The USA Basketball Player Development Curriculum has been established to guide players, and the people that coach them, through a level-appropriate system of basketball development. Using scientific guiding principles developed by coach educators Istvan Balyi and Richard Way, and found in their book Long-Term Athlete Development (2013), USA Basketball has designed a practical, functional and sequential development model to properly impart the game to a player.
The Player Development Curriculum consists of four levels of development: Introductory, Foundational, Advanced and Performance. Each level takes the player through progressive development techniques based on their mastery of basketball and movement skills as opposed to their age, grade in school or physical attributes. This mastery of skills approach allows the player to develop physical literacy, learn basketball vocabulary and acquire the movement confidence needed to optimize their basketball potential.
As explained in the sections that follow, the Player Development Curriculum incorporates seven stages of long-term athlete development – Active Start, Fundamentals, Learning to Train, Training to Train, Training to Compete, Training to Win and Basketball for Life. Although the curriculum removes age from the skill learning process, the long-term model provides age recommendations to demonstrate scientifically-proven learning capabilities. USA Basketball incorporated these age recommendations in creating the curriculum levels to show how the levels translate to real learning environments.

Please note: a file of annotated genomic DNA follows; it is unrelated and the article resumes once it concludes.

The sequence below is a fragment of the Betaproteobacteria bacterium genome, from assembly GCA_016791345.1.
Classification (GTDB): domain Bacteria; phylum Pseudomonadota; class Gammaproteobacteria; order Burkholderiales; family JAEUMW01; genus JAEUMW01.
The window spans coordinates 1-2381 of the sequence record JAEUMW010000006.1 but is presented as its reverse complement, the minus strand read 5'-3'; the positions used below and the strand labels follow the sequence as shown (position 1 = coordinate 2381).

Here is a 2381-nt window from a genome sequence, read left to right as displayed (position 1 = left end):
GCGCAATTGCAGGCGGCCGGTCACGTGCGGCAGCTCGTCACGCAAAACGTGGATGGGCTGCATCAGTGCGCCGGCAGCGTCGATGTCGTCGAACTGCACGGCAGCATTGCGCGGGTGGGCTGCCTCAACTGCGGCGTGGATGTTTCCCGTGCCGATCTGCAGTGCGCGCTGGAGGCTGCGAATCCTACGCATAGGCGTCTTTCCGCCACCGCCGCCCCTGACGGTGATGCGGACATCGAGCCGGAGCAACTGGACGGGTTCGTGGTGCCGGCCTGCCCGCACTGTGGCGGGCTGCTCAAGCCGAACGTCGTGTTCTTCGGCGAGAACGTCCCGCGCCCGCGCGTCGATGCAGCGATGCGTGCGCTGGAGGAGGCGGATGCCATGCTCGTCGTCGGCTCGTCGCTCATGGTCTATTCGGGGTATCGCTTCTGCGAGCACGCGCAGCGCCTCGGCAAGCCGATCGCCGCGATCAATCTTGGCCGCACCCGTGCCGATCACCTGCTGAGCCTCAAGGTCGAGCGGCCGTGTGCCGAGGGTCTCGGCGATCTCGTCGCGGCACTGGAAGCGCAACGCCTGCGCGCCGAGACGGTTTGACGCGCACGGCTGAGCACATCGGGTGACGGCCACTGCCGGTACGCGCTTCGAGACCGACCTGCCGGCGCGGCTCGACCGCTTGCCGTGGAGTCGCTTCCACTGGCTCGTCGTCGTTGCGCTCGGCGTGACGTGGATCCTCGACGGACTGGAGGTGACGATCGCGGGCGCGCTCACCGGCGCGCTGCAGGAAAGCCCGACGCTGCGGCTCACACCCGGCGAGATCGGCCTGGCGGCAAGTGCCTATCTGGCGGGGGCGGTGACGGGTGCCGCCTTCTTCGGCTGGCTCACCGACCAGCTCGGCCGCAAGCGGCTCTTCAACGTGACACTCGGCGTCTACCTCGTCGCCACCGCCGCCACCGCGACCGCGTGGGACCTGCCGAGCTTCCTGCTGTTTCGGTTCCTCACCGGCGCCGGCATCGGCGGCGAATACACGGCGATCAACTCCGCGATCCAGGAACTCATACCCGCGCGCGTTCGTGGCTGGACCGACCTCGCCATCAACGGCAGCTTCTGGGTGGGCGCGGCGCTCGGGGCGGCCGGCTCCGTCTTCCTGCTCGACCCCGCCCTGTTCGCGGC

Through the long-term athlete development model, the Player Development Curriculum addresses the topic of proper practice/training-to-competition ratios. USA Basketball has defined competition as the act of competing against another team, or imparting team strategies to prepare to compete against another team. Practice or training is defined as all activity related to a player’s individual skill development.